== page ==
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“[Repeat] testing and counseling is one of the key [services] that the government should continue providing”: participants’ perceptions on extended repeat HIV testing and enhanced counseling (ERHTEC) for primary HIV prevention in pregnant and lactating women in the PRIMAL study, Uganda

Abstract

Background

The ‘Primary HIV Prevention among Pregnant and Lactating Ugandan Women’ (PRIMAL) randomized controlled trial aimed to assess an enhanced counseling strategy linked to extended postpartum repeat HIV testing and enhanced counseling among 820 HIV-negative pregnant and lactating women aged 18–49 years and 410 of their male partners to address the first pillar of the WHO Global Strategy for the Prevention of Mother-to-Child HIV transmission (PMTCT). This paper presents findings of qualitative studies aimed at evaluating participants’ and service providers’ perceptions on the acceptability and feasibility of the intervention and at understanding the effects of the intervention on risk reduction, couple communication, and emotional support from women’s partners.

Methods

PRIMAL Study participants were enrolled from two antenatal care clinics and randomized 1:1 to an intervention or control arm. Both arms received repeat sexually transmitted infections (STI) and HIV testing at enrolment, labor and delivery, and at 3, 6, 12, 18 and 24 months postpartum. The intervention consisted of enhanced quarterly counseling on HIV risk reduction, couple communication, family planning and nutrition delivered by study counselors through up to 24 months post-partum. Control participants received repeat standard post-test counseling. Qualitative data were collected from intervention women participants, counsellors and midwives at baseline, midline and end of the study through 18 focus group discussions and 44 key informant interviews. Data analysis followed a thematic approach using framework analysis and a matrix-based system for organizing, reducing, and synthesizing data.

Results

At baseline, FGD participants mentioned multiple sexual partners and lack of condom use as the main risks for pregnant and lactating women to acquire HIV. The main reasons for having multiple sexual partners were 1) the cultural practice not to have sex in the late pre-natal and early post-natal period; 2) increased sexual desire during pregnancy; 3) alcohol abuse; 4) poverty; and 5) conflict in couples. Consistent condom use at baseline was limited due to lack of knowledge and low acceptance of condom use in couples. The majority of intervention participants enrolled as couples felt enhanced counselling improved understanding, faithfulness, mutual support and appreciation within their couple. Another benefit mentioned by participants was improvement of couple communication and negotiation, as well as daily decision-making around sexual needs, family planning and condom use. Participants stressed the importance of providing counselling services to all couples.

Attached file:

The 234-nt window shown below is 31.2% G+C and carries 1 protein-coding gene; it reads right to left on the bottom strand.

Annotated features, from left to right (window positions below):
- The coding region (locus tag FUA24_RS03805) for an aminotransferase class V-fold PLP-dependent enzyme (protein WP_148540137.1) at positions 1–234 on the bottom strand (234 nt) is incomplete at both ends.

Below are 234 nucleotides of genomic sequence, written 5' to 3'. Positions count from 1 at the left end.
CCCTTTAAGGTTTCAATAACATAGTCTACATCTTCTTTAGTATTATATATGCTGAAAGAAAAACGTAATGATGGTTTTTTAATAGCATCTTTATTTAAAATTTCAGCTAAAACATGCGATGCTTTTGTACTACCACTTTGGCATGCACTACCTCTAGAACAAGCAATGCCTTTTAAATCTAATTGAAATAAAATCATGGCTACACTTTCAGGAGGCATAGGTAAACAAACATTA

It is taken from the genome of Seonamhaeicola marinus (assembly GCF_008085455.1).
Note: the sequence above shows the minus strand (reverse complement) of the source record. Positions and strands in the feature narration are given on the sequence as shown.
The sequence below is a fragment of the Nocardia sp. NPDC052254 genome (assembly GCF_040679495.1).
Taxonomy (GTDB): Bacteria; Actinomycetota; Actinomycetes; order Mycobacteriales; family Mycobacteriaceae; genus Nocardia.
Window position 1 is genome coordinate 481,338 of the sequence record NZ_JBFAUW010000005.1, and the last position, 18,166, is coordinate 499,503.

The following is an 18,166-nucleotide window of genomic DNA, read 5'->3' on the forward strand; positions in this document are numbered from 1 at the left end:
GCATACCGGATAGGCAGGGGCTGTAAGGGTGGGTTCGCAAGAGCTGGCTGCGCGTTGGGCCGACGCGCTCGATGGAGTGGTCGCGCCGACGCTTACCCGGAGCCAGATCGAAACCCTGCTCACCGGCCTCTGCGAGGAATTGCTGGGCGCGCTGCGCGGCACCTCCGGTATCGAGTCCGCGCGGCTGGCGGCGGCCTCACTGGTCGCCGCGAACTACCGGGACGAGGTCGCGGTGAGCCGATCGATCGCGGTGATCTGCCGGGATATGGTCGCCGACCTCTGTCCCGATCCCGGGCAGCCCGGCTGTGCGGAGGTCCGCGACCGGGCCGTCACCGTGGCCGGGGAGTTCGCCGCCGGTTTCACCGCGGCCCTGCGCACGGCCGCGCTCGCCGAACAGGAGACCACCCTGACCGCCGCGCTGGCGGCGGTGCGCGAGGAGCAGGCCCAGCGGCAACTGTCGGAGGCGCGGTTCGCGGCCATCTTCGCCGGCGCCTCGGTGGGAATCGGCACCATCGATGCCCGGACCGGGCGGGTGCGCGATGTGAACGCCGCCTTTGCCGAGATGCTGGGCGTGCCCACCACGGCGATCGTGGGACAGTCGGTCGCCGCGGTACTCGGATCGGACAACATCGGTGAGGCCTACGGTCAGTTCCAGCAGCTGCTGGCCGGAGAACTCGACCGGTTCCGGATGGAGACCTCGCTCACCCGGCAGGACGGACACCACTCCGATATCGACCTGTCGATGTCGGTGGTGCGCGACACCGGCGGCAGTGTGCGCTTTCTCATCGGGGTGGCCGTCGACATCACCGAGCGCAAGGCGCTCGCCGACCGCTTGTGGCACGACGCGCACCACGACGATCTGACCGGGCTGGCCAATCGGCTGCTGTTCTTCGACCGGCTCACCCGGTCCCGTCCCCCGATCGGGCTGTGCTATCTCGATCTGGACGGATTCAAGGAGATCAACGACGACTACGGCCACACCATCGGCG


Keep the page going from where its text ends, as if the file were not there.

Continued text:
Conclusion

This study shows that enhanced individual and couple counselling linked to extended repeat HIV and STI testing and focusing on HIV prevention, couple communication, family planning and nutrition is a feasible and acceptable intervention that could enhance risk reduction programs among pregnant and lactating women.

Trial registration

ClinicalTrials.gov registration number NCT01882998, date of registration 21st June 2013.

Peer Review reports

Background

Mother-to-child transmission (MTCT) of HIV in sub-Saharan Africa is the leading cause of pediatric HIV infections [1]. Identification and treatment of HIV-infected mothers and preventing the vertical transmission of HIV has significantly reduced MTCT since the inception of prevention of MTCT (PMTCT) efforts in 1999 [2, 3]. The majority of pregnant women who test for HIV through national PMTCT programs are HIV-uninfected. Keeping these women uninfected throughout pregnancy and lactation is the first pillar of the Global World Health Organization (WHO) PMTCT strategy [4] and a key component to eliminate MTCT [5]. However, few national PMTCT programs have made the primary prevention of HIV acquisition a priority.

Studies in East and Southern Africa have shown that couple HIV testing and counseling (CHTC) increases uptake of HIV prevention and care services and identification of HIV sero-discordant couples [6,7,8]. In Uganda, HIV testing is routine in antenatal care (ANC) facilities in the country with 96% of women tested at health facilities in 2017 [9]. Partner involvement continues to be challenging, especially in the capital city Kampala with 12% coverage, whilst uptake of HIV testing by partners in the northern region where Kitgum district is located is much higher with 70% [9]. HIV Counselling and Testing (HCT) services are widely available in the country, and standard counselling is offered to individual women and women with partners in all ANC clinics following national guidelines [10]. For all HIV-positive women and partners, ART treatment and counselling on positive living is equally available at most health facilities and various outreach programs have been established [9, 11]. Pregnant women who test HIV-negative at first ANC visit may be retested at the time of labor and delivery if assessed to have been at risk. To our knowledge however, no specific program or counseling and retesting guide was in place at the time of the PRIMAL study to keep HIV-negative pregnant women negative throughout pregnancy and lactation. Existing maternal and child programs during antenatal and postnatal care for HIV-negative women were mainly focused on infant feeding, immunization and family planning [12].